5. Oven-Safety

Both Hexclad and All-Clad cookware are oven-safe but the maximum heat threshold may differ.

Hexclad cookware is oven-safe up to 500*F; whereas, the All-Clad nonstick variety is safe up to 500*F and the stainless steel collection can withstand up to 600*F. Unfortunately, the lids that come with these All-Clad cookware are not oven-safe and the nonstick pots and pans are not broiler-friendly.

6. Aesthetics

Cookware that looks good also feels good when you are cooking in it. Even when it is stacked away in your kitchen cabinets, it enhances the look and appeal of the space.

Hexclad cookware is extremely unique in its experience thanks to the patented hexagonal pattern in its interior and around the exterior base. This brand uses its appearance as a standout factor that sets it apart from all of its competitors. It also looks sleek and ultra-modern.

On the other hand, All-Clad offers a more diverse variety of cookware from stainless steel, nonstick, to copper core. This means that you have more options to pick from. Its designs are simplistic, yet chic and modern. 

7. Affordability 

Hexclad can be quite pricey even when you purchase single cookware items, it can be an expensive purchase. However, despite its expensive price tag, the brand provides excellent cooking aid and makes the process enjoyable.

All-Clad cookware varies in price across collections. The Essentials range is its most affordable cookware whereas the copper core style is the most expensive one. The HA1, 3-ply, and 5-ply selections are in the middle. All-Clad’s copper core collection is priced almost the same as Hexclad cookware but its other cookware collections are far cheaper.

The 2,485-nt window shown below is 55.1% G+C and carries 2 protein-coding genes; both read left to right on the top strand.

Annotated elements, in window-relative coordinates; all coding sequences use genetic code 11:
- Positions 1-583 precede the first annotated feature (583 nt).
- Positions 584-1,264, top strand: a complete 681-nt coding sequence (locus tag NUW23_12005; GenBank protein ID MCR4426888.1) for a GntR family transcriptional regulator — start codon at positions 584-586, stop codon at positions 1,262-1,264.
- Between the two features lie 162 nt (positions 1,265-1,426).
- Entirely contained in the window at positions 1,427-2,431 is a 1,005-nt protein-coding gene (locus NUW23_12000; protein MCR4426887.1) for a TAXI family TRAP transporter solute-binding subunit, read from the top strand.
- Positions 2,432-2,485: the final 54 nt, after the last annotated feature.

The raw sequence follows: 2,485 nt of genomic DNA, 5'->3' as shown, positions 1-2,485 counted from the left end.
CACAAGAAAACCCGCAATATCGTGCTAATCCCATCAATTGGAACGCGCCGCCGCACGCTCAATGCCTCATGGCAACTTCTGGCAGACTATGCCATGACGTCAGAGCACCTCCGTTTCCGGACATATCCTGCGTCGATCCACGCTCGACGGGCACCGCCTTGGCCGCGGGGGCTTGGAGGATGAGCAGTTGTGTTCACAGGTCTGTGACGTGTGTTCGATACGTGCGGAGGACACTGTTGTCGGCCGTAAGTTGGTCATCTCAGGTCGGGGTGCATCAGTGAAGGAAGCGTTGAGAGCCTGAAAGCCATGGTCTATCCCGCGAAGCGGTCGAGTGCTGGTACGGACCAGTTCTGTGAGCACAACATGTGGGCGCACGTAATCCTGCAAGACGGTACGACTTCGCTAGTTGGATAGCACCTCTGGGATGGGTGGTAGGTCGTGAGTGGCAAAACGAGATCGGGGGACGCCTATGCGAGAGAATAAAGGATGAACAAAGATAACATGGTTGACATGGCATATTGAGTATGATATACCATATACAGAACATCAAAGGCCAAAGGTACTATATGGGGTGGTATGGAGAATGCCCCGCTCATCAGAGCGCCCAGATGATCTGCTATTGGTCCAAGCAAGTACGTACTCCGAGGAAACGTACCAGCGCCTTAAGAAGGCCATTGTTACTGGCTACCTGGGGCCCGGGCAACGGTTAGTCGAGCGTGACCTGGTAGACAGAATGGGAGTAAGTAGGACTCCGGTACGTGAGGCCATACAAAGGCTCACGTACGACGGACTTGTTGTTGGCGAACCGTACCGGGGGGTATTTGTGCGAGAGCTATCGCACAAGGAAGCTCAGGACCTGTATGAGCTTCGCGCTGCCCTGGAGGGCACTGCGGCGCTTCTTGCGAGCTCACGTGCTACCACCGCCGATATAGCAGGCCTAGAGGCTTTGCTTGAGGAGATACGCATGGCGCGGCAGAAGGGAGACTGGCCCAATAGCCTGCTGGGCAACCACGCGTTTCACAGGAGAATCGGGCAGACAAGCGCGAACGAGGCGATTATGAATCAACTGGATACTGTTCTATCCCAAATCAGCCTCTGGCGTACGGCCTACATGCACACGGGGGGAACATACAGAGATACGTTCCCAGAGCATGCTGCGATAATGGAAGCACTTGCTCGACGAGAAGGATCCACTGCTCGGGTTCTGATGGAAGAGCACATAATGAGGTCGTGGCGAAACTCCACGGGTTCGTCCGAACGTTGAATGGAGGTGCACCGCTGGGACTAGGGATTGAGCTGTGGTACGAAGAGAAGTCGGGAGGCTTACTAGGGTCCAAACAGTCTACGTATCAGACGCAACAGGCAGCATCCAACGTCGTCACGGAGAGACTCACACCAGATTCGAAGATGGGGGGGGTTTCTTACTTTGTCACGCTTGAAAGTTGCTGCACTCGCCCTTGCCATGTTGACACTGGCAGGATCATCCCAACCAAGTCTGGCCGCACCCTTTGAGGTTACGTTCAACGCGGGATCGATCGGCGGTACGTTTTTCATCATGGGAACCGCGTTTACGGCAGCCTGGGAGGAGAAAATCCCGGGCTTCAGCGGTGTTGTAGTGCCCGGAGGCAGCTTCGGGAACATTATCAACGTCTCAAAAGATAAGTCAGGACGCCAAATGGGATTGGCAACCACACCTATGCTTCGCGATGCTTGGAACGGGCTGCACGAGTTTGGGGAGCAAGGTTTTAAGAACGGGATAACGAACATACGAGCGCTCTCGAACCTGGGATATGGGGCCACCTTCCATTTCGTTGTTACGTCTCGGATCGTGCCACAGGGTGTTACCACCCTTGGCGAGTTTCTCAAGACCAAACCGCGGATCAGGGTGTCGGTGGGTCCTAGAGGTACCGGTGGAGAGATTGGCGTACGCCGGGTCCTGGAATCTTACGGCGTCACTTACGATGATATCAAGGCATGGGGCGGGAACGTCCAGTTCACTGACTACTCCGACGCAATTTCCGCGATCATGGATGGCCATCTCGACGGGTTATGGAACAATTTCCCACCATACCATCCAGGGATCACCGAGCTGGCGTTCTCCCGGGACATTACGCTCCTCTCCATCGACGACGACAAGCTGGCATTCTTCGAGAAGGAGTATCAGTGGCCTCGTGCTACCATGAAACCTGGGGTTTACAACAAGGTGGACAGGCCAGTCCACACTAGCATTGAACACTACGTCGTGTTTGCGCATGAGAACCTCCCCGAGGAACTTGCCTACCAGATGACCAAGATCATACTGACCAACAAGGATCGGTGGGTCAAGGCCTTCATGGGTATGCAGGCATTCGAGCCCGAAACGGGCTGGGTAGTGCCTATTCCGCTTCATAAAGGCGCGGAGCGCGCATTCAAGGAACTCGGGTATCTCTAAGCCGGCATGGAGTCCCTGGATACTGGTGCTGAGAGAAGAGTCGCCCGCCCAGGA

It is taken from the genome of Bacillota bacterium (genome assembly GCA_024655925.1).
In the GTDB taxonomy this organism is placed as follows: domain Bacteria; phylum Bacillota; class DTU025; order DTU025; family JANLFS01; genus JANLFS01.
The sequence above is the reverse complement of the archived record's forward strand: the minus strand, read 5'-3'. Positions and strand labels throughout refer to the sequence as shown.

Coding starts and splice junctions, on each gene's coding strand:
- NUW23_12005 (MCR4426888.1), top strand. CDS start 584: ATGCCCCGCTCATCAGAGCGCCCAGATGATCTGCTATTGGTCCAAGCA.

Pros and Cons: Hexclad vs. All-Clad Cookware





  • Unique patented hexagonal design that aids in cooking and cleaning afterwards.
  • Expensive
  • Extremely durable and long-lasting
  • Poor heat retention
  • Hybrid 3-ply stainless steel and nonstick material design for heat conductivity.
  • Lack of variety
  • Nonstick
  • Safe to use with metal utensils.





  • Comes in a variety of stainless, copper core, and nonstick ranges.
  • Lids are not oven-safe.
  • Aesthetically pleasing designs for different varieties of cookware.
  • Essentials cookware line is not oven-safe.
  • Oven-safety for most of its cookware.
  • Not all its cookware is induction ready.
  • Affordable
  • All All-Clad cookware is dishwasher safe.


FAQs for Hexclad vs. All-Clad Cookware


Are HexClad pans made in China?